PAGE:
Pro Se Productions, a company known for breathing new life into long forgotten creations, announces a submissions call for an anthology featuring an obscure detective character first debuting in 1912. Proposals are now being accepted for THE ADVENTURES OF ASTRO, MASTER OF MYSTERIES’, an anthology in Pro Se’s PULP OBSCURA imprint through February 3rd, 2020.

Astro, originally appearing in 1912, is a character created by Gelett Burgess making his living traveling the world as a psychic. Actually just a master of observation, Astro, with the help of the lovely Valeska Wynne, gathers information to make his honed abilities to seem extrasensory. Along the way, Astro finds himself assisting in solving mysteries of all types, proving formidable both as a con artist and a crime solver. The original book can be requested by emailing editorinchief@prose-press.com.

Proposals for this anthology must include a synopsis of the story, written as a true synopsis, not like a sales pitch. If accepted, stories must be 8,000-10,000 words in length and will be due by April 19, 2020.

Stories may be set in any period from 1912-1950. Assumed in his mid 20s in the original novel, Astro may be written up until he is in his late 50s, but regardless of age, his role as phony medium and detective must be the same. A minimum of one story is needed to fill out this collection.

For more information, email editorinchief@prose-press.com and check out Pro Se Productions at Facebook.



Hugh Monn
Author Lee Houston, Jr. returns to the glistening and grimy streets of science fiction mystery with his own futuristic shamus in HUGH MONN, PRIVATE DETECTIVE VOLUME THREE: FEMME FATALE, now available in print and digital formats.

“In the early days of Pro Se,” says Editor in Chief Tommy Hancock, “not only was Lee Houston, Jr. one of our first authors, he also introduced one of the characters that people still ask about. Taking everything a fan of 1950s type detectives would enjoy and wrapping it up in the glittery, galaxy studded package of the future, HUGH MONN, PRIVATE DETECTIVE shows the impact of Pulp as a style and what a dedicated writer like Lee can do with it. FEMME FATALE is a long awaited addition to this fantastic series.”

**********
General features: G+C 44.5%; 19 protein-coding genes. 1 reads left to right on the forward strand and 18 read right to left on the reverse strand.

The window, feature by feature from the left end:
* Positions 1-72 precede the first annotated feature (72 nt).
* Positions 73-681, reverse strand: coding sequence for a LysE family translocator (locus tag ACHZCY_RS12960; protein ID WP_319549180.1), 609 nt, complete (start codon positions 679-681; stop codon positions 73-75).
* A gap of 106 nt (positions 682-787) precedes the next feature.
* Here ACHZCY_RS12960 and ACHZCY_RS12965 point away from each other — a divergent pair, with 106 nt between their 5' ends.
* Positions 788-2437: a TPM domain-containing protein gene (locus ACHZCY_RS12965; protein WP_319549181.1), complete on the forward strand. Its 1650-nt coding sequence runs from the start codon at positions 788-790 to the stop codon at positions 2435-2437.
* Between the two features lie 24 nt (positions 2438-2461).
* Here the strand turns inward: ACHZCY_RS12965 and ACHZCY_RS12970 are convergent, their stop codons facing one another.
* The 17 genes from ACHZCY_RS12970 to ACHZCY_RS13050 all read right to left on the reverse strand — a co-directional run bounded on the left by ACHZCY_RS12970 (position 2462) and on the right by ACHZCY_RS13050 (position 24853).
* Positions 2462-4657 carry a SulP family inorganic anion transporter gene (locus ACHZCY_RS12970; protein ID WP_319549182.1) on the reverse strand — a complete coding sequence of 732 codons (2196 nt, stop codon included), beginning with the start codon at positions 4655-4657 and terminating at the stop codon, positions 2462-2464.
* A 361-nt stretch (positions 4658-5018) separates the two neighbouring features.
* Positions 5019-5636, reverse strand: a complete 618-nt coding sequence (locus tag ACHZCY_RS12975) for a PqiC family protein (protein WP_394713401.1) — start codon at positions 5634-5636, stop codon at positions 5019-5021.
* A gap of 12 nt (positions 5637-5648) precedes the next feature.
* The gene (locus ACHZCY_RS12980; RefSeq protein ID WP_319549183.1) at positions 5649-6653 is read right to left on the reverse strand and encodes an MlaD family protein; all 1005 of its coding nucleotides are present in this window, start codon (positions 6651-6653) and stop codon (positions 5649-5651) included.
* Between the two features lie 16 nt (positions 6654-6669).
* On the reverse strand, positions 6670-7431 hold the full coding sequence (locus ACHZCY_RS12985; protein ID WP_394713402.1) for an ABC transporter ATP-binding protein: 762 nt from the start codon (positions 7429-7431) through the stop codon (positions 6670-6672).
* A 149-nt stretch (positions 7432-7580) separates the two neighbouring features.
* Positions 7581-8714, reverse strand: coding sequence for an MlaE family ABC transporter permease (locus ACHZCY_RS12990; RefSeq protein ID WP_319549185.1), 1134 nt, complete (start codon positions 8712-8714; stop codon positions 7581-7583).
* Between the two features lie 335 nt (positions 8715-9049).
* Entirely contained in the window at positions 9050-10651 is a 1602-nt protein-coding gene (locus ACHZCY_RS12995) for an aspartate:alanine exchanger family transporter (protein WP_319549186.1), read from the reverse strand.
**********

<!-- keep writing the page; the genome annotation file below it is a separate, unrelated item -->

Even in the future, love and lust can get a Private Eye killed… Hugh Monn, Private Detective, finds his latest case strikes too close to home when his girlfriend’s apartment is trashed and her roommate missing. But is the lady on the run from the villain or the authorities? As Hugh fights to find both the truth and the woman, he trips across a few old favorites of any galactic gumshoe- thefts, a blackmail scheme, and murder. But the lines get blurred as they tangle about Hugh’s proverbial neck, lines between love and hate, life and crime, victim and Femme Fatale.

Featuring an atmospheric cover by Larry Nadolsky, main title design by Sean Ali, and print formatting by Carol Morris, HUGH MONN, PRIVATE DETECTIVE VOLUME THREE: FEMME FATALE is available in print at Amazon for $9.99.

The third volume of New Pulp’s resident 1950s type detective in the far future is also available as an eBook formatted by Morris for the Kindle at for only $2.99. The book is also available to Kindle Unlimited members for free.

For more information on this title, interviews with the author, or digital copies for review, email editorinchief@prose-press.com.
To learn more about Pro Se Productions, Follow the link to our website. Like Pro Se on Facebook for the latest news and happenings.

A kidnapping

A snippet from the 1500 words this afternoon.